So this question is asking, What happened to it? Hydration curve. If you use a strong, he's a strong base instead of weak base. And what is special about Ah, strong base, like sodium hydroxide is that it completely associates into sodium ions and hydroxide I owns. And so when you have ah, strong base for the initial condition, you're going to have, ah, lots more hydroxide ions, which means that the pH is higher, an equilibrium as well. The 10 mils of strong acid. Well, let's carry through for the for both the strong base and the weak base, right, and then, since you end up with 10 mils of both weak base and strong base, the strong beads strong base will also have ah higher pH as a result, since you have equal parts since if you compare a weak base to a strong base and they both have the same volume, the strong base will have ah higher pH because it completely dissociated and the week basted it. And for the end, the ending pH, the weak base and strong base are completely used up. That means all high droning on my own. Hydroxide ions are completely gone. So all you consider it is this from the strong acid. Right? And the strong acid was the same for both in the end. So then that means the pH is equal for both cases and that will give you answer choice B.

All right when we compare these pH values, but we need to consider, or the type of acid and base present, as well as how they're going to react with each other, Right? So sodium hydroxide is a strong base, strong basis, completely dissociated solution. So because all of those hydroxide ions will be dissociated, that means we're gonna have a more basic or a higher initial pH with sodium hydroxide is our base. Hey, at the equivalence point, if we have strong acid in strong base, we have sodium hydroxide and hydrochloric acid. That means that the pH is gonna be neutral, right? So a neutral ph of seven okay is present at that point because water is the only thing created other than the neutral salt. Right? So that doesn't affect the pH rights. That would be neutral or seven, right? Uh, the ending point, the post equivalence point. The pH is really driven by that excess of hydrogen ion from the hydroxyl, or gas in, so that would not change cry. So compared to our weak acid strong base, I'll be about the same way, because in terms of our strong acid that we have at that point, all of the base will be neutralized. So we'll be completely relying on the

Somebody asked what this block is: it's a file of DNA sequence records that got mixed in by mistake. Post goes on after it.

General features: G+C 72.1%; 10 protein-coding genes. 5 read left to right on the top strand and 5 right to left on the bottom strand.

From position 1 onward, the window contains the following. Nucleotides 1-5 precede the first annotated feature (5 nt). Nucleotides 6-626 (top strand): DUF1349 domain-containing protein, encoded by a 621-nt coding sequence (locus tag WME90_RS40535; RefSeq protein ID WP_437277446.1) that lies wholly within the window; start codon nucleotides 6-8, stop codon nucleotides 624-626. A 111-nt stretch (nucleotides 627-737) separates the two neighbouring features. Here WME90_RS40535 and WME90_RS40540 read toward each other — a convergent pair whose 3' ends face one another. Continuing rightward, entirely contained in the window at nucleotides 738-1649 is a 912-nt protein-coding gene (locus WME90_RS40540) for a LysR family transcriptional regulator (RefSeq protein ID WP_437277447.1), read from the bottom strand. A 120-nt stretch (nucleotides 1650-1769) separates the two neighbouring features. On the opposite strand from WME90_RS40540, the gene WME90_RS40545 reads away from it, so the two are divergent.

Things, Question asks. All of the following techniques involved hybridization between single stranded nucleic acid molecules except blank. We have Southern blot analysis, RFLP analysis, Northern Blot analysis and micro array analysis. If we were to look back at the reading, we find that Southern blot analysis Northern Blot Analysis in micro or ray analysis. All are going to involve this hybridization between single stranded nucleic acid molecules. So sources a in CND I'll have this hybrid decision so we know that the question is asking for which of the following techniques will not include hybridization. Therefore, A, C and D are going to be incorrect, leaving US Choice Be or RFLP analysis as the correct answer. And basically, with RFLP, we are looking for the varying tandem. Repeat sequences were polymorphisms between samples because, as we know that these polymorphisms one exhibit variation across samples and if we are to run them out on the job, we see distinct banding patterns, so Choice B is the correct answer